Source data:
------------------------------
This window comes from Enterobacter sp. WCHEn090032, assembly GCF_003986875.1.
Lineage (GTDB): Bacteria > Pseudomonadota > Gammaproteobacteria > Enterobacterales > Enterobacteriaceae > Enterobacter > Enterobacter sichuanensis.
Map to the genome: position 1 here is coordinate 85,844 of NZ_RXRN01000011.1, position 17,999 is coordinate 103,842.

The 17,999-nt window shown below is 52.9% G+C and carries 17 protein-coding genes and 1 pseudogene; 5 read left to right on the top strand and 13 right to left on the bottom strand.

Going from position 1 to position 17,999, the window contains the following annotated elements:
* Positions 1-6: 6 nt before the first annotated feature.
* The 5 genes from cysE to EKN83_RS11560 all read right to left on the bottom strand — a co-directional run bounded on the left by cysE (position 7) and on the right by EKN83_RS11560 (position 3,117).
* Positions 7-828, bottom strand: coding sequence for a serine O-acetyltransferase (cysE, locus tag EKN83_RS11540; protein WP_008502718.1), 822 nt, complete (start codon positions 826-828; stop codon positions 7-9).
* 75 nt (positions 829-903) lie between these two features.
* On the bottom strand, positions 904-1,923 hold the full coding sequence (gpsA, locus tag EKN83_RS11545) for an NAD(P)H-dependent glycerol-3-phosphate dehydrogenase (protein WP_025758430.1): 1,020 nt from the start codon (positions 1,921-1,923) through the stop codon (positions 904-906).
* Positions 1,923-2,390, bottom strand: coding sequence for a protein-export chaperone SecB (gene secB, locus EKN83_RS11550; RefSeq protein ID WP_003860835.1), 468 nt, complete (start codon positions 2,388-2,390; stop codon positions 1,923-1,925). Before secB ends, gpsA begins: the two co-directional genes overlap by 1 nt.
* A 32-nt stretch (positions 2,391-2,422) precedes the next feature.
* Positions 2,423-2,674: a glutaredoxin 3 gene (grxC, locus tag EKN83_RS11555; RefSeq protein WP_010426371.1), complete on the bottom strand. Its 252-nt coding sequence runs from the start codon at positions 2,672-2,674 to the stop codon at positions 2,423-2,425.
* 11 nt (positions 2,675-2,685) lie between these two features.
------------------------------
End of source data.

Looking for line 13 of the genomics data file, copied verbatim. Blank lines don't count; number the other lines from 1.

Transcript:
* Positions 2,423-2,674: a glutaredoxin 3 gene (grxC, locus tag EKN83_RS11555; RefSeq protein WP_010426371.1), complete on the bottom strand. Its 252-nt coding sequence runs from the start codon at positions 2,672-2,674 to the stop codon at positions 2,423-2,425.